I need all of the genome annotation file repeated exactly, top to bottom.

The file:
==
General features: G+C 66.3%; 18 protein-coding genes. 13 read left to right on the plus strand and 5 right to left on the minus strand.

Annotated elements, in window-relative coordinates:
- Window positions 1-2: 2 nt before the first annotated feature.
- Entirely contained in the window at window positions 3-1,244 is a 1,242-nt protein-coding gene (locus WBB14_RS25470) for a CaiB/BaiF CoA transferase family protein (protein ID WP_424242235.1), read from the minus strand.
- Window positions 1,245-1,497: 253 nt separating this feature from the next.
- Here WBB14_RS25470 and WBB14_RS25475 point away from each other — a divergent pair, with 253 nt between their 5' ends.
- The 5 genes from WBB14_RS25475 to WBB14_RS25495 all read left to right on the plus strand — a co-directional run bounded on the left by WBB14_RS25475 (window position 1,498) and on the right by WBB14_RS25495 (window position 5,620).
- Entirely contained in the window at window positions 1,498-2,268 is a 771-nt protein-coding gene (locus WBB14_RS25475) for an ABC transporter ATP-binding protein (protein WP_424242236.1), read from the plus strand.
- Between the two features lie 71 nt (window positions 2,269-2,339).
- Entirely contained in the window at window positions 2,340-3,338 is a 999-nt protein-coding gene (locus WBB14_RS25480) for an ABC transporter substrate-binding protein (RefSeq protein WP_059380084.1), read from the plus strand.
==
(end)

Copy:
General features: G+C 66.3%; 18 protein-coding genes. 13 read left to right on the plus strand and 5 right to left on the minus strand.

Annotated elements, in window-relative coordinates:
- Window positions 1-2: 2 nt before the first annotated feature.
- Entirely contained in the window at window positions 3-1,244 is a 1,242-nt protein-coding gene (locus WBB14_RS25470) for a CaiB/BaiF CoA transferase family protein (protein ID WP_424242235.1), read from the minus strand.
- Window positions 1,245-1,497: 253 nt separating this feature from the next.
- Here WBB14_RS25470 and WBB14_RS25475 point away from each other — a divergent pair, with 253 nt between their 5' ends.
- The 5 genes from WBB14_RS25475 to WBB14_RS25495 all read left to right on the plus strand — a co-directional run bounded on the left by WBB14_RS25475 (window position 1,498) and on the right by WBB14_RS25495 (window position 5,620).
- Entirely contained in the window at window positions 1,498-2,268 is a 771-nt protein-coding gene (locus WBB14_RS25475) for an ABC transporter ATP-binding protein (protein WP_424242236.1), read from the plus strand.
- Between the two features lie 71 nt (window positions 2,269-2,339).
- Entirely contained in the window at window positions 2,340-3,338 is a 999-nt protein-coding gene (locus WBB14_RS25480) for an ABC transporter substrate-binding protein (RefSeq protein WP_059380084.1), read from the plus strand.